Another problem with the story is the remarkably convenient avalanche that wipes out all the surviving humans at the end. Yes, we’re happy that the good guys (the apes) survived their ordeal, but for survival to hinge on a freakish act of nature rather than on cunning or courage from our heroic apes, well, that left a bad taste in my mouth. Another absurdity at the end was the (again) convenient placement of enormous fuel tanks all around the defense perimeter of the fort. That sure made Caesar’s task of blowing up the place easy.
This year we’re evaluating the hero’s story and the hero’s transformation. As this movie is a mere slice of a larger whole, there isn’t much to go talk about. This suggests to me that these large, multi-movie arcs need to be binge-watched to be fully appreciated. Caesar transformed the most in the first installment of this franchise, slightly more in the second installment as he ascended into leadership, but here there isn’t much growth for Caesar. If anything, he regresses to adopting a Koba mentality, which is hardly heroic.
You’re right, Caesar falls into a revenge plot and it makes him look bad. But the good news is that his surrounding friends look even more heroic. Caesar does come away looking like a strong leader. And he event looks a bit like a martyr at times. But you’re right, Scott – there’s little transformation for him in this film, or for anyone else.
War for the Planet of the Apes has only one mission – to tie together the beginning and the ending of the series. It does so leaving visible seams. There are long meaningless scenes where little happens but Caesar looks into the camera. There are excruciatingly long scenes where someone explains everything in the movie. Notably, the villain exposition by the Colonel goes on for five minutes and is basically a recap of a movie we’ll never see. I was bored to tears. I give War for the Planet of the Apes 2 out of 5 Reels.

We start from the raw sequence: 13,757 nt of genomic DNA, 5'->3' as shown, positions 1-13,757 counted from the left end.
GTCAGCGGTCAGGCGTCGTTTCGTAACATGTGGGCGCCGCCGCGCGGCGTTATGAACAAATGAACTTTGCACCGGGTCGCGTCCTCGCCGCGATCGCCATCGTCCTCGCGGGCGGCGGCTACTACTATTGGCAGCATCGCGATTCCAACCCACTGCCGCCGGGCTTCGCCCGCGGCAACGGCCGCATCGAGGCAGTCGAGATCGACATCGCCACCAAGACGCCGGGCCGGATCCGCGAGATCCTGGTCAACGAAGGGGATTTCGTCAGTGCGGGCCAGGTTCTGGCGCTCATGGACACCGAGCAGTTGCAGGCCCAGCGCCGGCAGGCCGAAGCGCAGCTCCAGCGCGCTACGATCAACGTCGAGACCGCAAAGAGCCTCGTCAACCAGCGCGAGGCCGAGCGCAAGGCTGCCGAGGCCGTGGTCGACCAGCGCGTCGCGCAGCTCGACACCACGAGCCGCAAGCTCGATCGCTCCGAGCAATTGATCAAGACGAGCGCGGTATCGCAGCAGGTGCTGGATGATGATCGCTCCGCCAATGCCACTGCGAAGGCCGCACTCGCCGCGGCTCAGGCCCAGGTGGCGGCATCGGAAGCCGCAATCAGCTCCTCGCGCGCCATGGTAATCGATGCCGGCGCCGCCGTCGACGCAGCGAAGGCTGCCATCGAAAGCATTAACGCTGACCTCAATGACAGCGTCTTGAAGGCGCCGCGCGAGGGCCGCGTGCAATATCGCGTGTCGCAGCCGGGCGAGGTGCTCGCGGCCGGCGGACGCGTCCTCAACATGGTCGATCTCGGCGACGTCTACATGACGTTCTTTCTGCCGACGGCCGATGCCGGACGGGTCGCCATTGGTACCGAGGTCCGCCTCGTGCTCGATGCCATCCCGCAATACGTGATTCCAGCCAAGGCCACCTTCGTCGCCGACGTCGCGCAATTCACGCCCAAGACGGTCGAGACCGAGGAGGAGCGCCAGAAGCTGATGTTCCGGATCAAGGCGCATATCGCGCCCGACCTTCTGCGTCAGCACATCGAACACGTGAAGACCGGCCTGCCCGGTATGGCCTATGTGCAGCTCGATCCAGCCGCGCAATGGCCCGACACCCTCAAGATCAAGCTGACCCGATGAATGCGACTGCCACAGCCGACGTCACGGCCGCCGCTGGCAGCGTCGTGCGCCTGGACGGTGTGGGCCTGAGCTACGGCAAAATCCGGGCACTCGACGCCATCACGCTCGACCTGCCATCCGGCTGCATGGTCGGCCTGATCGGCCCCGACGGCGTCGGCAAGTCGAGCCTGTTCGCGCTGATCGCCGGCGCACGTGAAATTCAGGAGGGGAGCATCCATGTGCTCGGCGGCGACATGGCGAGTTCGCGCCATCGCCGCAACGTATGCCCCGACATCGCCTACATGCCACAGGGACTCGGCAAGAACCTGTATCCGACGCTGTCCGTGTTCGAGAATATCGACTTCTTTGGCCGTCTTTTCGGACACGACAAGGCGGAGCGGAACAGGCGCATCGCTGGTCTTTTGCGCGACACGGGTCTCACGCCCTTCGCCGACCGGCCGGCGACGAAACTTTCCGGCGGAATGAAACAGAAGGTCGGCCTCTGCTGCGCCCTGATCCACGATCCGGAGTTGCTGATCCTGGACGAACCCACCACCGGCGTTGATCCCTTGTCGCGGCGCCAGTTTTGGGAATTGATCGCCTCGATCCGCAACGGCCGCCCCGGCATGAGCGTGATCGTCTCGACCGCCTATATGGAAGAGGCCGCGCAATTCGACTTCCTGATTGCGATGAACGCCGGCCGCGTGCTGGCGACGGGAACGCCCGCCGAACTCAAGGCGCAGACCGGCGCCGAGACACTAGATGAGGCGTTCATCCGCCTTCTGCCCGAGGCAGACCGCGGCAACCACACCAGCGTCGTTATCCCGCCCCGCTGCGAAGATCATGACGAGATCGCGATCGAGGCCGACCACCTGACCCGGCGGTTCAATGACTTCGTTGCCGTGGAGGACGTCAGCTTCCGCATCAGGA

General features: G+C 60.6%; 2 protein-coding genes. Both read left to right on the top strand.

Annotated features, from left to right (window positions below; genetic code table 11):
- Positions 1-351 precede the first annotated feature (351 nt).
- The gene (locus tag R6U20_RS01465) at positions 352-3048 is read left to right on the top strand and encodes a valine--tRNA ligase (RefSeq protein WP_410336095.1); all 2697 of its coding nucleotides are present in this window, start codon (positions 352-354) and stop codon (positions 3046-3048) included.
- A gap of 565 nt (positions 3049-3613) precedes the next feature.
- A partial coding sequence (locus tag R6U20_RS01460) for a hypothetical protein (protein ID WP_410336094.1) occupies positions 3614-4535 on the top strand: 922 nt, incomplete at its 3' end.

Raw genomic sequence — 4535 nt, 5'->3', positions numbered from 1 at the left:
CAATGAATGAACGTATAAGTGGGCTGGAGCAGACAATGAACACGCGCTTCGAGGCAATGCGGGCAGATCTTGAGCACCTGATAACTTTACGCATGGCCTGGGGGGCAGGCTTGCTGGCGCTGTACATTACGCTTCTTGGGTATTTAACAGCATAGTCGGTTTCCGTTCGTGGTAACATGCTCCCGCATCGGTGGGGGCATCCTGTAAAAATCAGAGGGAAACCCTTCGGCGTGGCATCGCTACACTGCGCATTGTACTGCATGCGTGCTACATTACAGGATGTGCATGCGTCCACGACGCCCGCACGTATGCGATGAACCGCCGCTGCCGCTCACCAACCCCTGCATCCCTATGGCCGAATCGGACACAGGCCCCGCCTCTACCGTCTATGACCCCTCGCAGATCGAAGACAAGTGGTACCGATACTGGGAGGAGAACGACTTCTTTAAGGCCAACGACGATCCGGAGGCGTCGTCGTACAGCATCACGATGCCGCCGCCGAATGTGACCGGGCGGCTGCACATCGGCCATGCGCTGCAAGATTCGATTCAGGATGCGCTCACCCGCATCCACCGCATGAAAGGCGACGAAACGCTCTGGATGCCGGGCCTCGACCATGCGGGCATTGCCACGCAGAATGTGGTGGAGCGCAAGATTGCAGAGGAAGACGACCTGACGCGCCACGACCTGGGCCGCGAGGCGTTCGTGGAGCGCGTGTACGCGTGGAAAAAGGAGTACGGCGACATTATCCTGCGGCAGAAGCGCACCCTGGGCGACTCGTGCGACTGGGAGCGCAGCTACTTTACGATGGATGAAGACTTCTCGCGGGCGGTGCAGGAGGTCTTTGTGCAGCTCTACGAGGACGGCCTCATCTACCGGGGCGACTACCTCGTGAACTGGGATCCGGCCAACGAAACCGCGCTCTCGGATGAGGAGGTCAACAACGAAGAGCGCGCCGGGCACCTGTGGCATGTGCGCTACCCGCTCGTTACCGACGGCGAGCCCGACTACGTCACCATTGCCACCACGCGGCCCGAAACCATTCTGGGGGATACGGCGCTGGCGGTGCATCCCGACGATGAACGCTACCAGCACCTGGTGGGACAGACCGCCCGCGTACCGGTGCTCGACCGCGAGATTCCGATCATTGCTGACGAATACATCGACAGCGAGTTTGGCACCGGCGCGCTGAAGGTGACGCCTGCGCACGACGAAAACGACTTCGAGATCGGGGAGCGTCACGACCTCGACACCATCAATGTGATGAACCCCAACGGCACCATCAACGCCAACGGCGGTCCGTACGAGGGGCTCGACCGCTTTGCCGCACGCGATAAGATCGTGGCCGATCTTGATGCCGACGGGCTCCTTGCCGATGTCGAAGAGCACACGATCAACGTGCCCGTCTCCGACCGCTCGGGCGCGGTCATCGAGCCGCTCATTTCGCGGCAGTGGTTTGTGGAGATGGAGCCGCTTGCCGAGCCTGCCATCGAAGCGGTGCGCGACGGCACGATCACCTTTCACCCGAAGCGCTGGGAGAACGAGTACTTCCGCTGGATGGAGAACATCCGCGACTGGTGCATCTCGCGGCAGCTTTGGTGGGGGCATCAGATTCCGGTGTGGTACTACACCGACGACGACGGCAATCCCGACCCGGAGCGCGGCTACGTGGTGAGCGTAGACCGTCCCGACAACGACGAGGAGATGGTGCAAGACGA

Caesar demonstrates few heroic qualities. He kills with impunity. He wants revenge on the man who killed his family and that blinds him making good decisions. He puts his trusted friends into danger. I didn’t find him interesting or sympathetic. I can only give him 2 out of 5 Heroes.
There are no real transformations to speak of. Caesar doesn’t come to any conclusions about humans and apes. He leads his people out of the mountains and into a valley where he leaves them to live beyond the reach of the humans. I can only muster 2 Deltas out of 5.
War for the Planet of the Apes works quite well as part of a larger story arc but fails to satisfy on its own 2-hour merits. I appreciated the attempt to slow down the action for the purpose of developing character depth. Some viewers, such as you, Greg, and to some extent myself as well, may find the slow pace to be burdensome to endure. After writhing through many of this summer’s high-octane action movies, I welcomed this slower pace to some degree. Still, this film suffers from improbable and convenient occurrences at the end to resolve the hero’s mission. Overall, the best I can do is award this movie 3 Reels out of 5.
The hero’s journey is but a mere slice of a larger story arc. Caesar sets out to avenge his family members’ deaths, a rather dubious hero’s mission, but he does defeat the bad guys and save many ape lives along the way. He also rediscovers his compassion and wisdom from watching the actions of a young girl whom he rescues. Caesar’s leadership is mostly inspired, and for that reason I can award him 3 Hero points out of 5.
Regarding transformation, Caesar does show some regression and negative influence from his departed friend Koba, but Caesar’s true heroic colors come to the fore in the end when he does right by sparing the Colonel’s life. These changes in Caesar are rather mild but they are there, and I’ll thus give him 3 transformation Deltas out of 5.